Some quick notes I wrote for a meeting on the (mis)use of assemblage theory that took place this afternoon. Read on.
Michael Sailstorfer, ‘Raketenbaum’
A thorough review of Jane Bennet’s Vibrant Matter by Noel Castree on the new (o.k. re-launched) Environment and Planning D blog in which he remarks that hers is ‘a thought-experiment, an onto-political wish list’ that is in need of some down-t0-earth political-philosophical grounding.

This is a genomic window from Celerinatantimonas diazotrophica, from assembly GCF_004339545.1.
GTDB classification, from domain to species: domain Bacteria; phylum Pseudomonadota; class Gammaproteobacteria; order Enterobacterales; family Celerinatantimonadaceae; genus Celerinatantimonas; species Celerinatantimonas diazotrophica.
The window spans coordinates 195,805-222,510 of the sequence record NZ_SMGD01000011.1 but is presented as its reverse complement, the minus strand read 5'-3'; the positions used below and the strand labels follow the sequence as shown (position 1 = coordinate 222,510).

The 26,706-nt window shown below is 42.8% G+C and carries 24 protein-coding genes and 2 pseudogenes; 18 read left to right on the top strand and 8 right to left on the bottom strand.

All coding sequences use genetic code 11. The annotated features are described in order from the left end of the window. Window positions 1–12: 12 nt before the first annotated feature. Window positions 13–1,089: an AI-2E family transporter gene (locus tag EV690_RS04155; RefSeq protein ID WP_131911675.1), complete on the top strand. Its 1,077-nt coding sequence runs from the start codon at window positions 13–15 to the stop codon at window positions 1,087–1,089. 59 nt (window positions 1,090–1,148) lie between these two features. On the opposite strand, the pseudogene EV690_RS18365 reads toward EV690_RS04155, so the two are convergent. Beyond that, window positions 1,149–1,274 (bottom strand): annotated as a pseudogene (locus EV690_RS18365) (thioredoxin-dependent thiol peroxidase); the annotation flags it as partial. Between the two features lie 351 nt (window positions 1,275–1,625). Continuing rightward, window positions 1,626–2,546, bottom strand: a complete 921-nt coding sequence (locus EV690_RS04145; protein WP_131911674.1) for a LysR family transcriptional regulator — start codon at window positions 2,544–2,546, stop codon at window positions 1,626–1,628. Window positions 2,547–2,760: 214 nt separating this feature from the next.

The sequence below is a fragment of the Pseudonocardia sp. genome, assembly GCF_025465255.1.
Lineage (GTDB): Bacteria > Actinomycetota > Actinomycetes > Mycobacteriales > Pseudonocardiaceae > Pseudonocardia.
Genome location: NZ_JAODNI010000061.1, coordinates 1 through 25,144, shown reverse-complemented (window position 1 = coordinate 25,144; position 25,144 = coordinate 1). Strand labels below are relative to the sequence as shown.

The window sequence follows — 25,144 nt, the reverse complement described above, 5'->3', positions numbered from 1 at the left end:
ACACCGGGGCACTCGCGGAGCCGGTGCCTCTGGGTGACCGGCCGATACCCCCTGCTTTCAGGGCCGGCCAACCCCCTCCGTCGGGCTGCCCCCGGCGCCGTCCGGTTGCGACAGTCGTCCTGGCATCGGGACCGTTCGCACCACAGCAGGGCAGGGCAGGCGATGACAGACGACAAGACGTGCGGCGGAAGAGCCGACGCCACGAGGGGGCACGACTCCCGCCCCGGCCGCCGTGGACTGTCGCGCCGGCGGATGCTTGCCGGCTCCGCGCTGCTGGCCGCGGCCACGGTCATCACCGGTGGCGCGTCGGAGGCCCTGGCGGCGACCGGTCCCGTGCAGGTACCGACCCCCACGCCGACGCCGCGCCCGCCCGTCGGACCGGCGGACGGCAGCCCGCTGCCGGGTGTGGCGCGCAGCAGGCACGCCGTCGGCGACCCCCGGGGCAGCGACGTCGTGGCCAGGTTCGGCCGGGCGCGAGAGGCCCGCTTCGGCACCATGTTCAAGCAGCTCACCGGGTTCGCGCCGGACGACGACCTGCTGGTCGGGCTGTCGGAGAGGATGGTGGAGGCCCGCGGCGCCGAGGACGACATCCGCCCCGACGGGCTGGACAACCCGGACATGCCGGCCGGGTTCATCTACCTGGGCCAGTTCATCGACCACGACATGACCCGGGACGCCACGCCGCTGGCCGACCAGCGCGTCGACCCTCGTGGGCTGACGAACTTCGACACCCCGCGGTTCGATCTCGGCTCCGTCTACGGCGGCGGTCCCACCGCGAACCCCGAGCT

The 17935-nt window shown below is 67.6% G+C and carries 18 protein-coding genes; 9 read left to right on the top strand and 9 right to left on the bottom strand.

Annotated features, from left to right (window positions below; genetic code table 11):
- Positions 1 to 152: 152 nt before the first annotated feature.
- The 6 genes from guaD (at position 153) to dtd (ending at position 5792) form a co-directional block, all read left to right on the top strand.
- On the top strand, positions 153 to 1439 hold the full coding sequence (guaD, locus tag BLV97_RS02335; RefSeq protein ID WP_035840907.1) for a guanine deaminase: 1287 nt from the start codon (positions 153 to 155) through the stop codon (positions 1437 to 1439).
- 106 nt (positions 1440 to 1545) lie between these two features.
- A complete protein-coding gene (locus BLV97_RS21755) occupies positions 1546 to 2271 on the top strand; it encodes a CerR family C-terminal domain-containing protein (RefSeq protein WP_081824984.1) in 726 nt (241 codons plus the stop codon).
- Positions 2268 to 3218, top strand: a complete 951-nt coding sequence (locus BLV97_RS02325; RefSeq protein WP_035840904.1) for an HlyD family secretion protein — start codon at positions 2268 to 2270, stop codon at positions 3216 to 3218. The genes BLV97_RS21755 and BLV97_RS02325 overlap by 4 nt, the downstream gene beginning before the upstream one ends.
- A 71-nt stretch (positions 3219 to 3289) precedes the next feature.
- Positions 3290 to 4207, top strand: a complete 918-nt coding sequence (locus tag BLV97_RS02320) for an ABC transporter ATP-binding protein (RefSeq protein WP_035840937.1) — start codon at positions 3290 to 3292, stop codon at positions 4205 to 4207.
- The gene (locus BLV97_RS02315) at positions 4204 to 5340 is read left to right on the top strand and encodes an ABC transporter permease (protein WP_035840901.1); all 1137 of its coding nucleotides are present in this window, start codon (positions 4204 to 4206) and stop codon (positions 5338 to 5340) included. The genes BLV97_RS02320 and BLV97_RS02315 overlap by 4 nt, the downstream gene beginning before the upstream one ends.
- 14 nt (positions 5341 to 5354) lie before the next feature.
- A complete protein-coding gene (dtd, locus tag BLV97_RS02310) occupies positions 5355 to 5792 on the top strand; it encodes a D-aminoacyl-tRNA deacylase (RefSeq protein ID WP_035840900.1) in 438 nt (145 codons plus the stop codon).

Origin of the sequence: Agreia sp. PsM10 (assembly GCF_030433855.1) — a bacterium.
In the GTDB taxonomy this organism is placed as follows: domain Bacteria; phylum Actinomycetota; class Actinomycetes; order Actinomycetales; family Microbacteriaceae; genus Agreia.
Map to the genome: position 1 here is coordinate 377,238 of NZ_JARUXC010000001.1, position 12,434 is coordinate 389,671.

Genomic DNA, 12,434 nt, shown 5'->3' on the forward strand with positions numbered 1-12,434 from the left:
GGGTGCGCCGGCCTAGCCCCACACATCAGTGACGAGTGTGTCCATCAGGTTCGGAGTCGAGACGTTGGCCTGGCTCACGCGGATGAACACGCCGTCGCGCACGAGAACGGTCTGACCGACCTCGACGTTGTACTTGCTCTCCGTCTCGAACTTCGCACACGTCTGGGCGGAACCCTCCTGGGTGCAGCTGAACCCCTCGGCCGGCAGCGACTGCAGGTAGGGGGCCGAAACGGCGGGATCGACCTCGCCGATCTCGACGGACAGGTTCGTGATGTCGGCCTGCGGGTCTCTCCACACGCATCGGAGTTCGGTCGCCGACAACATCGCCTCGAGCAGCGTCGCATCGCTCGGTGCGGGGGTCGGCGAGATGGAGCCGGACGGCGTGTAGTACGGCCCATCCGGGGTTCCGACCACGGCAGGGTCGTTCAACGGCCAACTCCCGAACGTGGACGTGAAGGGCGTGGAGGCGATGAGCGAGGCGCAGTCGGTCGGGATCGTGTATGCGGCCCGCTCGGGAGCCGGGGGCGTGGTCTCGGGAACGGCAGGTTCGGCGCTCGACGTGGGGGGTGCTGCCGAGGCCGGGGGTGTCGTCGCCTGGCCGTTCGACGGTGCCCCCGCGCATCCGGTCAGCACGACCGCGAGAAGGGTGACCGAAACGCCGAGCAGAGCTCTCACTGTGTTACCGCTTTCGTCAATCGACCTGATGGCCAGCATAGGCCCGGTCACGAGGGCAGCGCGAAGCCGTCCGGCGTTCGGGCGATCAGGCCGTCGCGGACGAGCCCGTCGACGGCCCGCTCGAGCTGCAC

Two recent books seem to be of particular importance to conceptualize the role of objects, things, non-humans and/or materiality anew for/in political theory; Jane Bennet’s Vibrant Matter and Bruce Braun’s and Sarah Whatmore’s Political Matter. Both books consist of profound articulations of the consequences of a new, symmetrical ontology for traditional, modern concepts of politics. That is, they both draw upon the idea that every historical constitution of political community has been grounded upon the exclusion of non-humans, i.e. upon the rigid distinction between a human world of speech, deliberation and contemplation and a non-human world of inert, fully causal and dead matter. When, however, the very character of non-humans is changed in ontological terms, then questions such as what the conditions for political agency are, how a society and political community inaugurates itself are re-opened. Mainly by drawing upon the recent object-oriented turn in ontology (writers such as Graham Harman and Quentin Meillassoux) a new political agenda could be opened.